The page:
Just wondering how much of an effect third party delivery services have had to your overall sales and most importantly the bottom line?
I don’t use any of these services but my sales have skyrocketed since third party deliver became widespread in town. I guess they get more people used to getting delivery to home so the pie that we’re all fighting for a piece of has gotten bigger and bigger.
Good to know! They’re all starting to trickle into my area right now. Uber eats a couple months ago and Grubhub just sent me an email couple days ago.
I am in Richmond VA. Grubhub, eatstreet, are about %15 of my sales. They get the order and I deliver it in my 2.5 mile radius area. I am doing $4500 a week total, so they are bringing in about $500, and my sparrowspizza.com and my telephones are getting $4,000.
I opened 1 year ago. And I have been stuck at $4500 for 4 months. I turned off uberats and doordash 2 months ago. they toke %30. but they got the order and they came and picked it up and delivered it. I had wanted to cancel with them for a while, but was afraid of losing $500 a week in sales. Their drivers show up with curlers in their hair and wearing pajamas and flip flops, no hot bag. One even gave me a one star on google, not sure why. One night I got a $20 order on uberats and the driver said “oh cool, its just across the street” (uber does not let me know the destination). My intention was people would use Ubereats and door dash that were out of my delivery area. So I turned off those 2 tablets immediately. I’m not sending $6 to San Francisco for an across the street delivery when I have a professional driver sitting right there. And the next week sales stayed the same after dropping them. One thing I noticed I was using a lot less cheese after I dropped those two. I am pretty sure I was losing money with them.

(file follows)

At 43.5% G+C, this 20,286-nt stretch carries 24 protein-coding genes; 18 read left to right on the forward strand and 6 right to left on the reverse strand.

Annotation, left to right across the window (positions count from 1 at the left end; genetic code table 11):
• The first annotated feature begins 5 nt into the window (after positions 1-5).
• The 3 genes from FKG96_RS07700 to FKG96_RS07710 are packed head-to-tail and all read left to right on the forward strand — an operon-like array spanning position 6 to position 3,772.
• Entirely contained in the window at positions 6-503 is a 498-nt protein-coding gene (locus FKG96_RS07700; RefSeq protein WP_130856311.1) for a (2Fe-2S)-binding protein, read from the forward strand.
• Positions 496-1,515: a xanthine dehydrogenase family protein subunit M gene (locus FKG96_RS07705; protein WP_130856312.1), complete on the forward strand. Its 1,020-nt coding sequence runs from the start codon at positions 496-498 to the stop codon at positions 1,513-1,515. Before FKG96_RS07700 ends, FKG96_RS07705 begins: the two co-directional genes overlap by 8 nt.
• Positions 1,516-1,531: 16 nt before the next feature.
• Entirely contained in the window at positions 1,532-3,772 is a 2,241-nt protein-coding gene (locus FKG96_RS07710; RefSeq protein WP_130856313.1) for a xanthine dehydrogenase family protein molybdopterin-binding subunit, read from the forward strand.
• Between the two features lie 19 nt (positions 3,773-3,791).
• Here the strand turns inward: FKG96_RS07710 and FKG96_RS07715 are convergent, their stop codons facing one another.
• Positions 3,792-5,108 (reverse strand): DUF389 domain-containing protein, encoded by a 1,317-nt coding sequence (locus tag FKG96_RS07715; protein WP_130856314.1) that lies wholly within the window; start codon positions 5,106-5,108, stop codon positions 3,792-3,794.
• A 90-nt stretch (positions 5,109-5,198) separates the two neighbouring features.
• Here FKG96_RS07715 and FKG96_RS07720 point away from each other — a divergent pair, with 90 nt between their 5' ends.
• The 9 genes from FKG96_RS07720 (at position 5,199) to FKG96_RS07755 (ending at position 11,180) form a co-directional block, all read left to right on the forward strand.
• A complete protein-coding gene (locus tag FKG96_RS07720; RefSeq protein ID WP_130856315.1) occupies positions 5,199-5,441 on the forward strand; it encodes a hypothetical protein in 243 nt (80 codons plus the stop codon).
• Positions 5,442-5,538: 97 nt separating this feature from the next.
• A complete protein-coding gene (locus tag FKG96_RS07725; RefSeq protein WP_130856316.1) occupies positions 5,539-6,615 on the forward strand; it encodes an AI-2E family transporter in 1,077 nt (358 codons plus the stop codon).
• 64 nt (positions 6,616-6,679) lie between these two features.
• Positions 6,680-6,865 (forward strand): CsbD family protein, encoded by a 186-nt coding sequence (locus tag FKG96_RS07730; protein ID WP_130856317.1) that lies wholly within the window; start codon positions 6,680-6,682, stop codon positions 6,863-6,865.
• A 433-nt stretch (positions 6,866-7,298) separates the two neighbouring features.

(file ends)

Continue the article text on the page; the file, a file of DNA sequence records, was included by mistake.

I am going to turn off Grubhub and eatstreet one day soon. Just afraid to pull the trigger. I just hope when I do they all just switch to sparrows pizza.com. It will also be less confusion and mistakes in the store. All in store orders come through the thremal printer but the Grubhub we have to confirm on their tablet then go to the internet and print out on full size piece of paper, so were all reading different tickets.
Their average order is $20. and they take 15%, in other words $3 per order. so at $500 in sales thats $75 a week. Thats $4000 a year I could be spending on my own advertising, just like bodegahway said in a earlier post. Or I could raise delivery fee to $3(its only $1 now) I have free delivery on all my in house orders. I think I am the only one in Richmond that has free delivery. I think of it more as an advertising cost then operational.
They might be a good way to start, get the word out about your business, free advertising, but if your a delco the end game is just get the orders yourself. And if you have a decent sit down pizza place you don’t want these 3rd party drivers coming in with “JUICY” stamped on their butt.
My opinion is if you’re going to use a 3rd party delivery service, you have to go all in with them, otherwise don’t use them at all. If you cut out your driver payroll and all the workers comp, payroll taxes, and insurance associated with delivering, and replace that with the percentage you pay these companies, you can surely come out ahead. If you have both 3rd party and in house delivery, you’re essentially paying double what you have to.
This would scare the crap out of me as someone with a long time business built around delivery. If I went all in with Uber Eats who has been in town for about a year, what happens when they decide to leave? There’s certainly not a long enough track record with any 3rd party delivery companies in my town to make me stake the future of my business on them. Legislation is constantly being pushed and debated to make it harder for Uber to do what they do. It wouldn’t surprise me at all if something happens to make them close up shop in any particular neighborhood. I can see considering this if you’re a sit down restaurant looking to add delivery but if delivery is your business, I’m not sure putting it 100% in someone else’s hands makes sense.
I’m with you 100% which is why I don’t think these 3rd party delivery companies are a good fit for us delcos that get the majority of our business from delivery.
We use the “busiest” 3rd-party service in our market to accept orders but we still take the deliveries ourselves and pass the extra cost back to their customers. It really seems people are fans of the ordering method (one-stop shopping) and not any particular restaurants.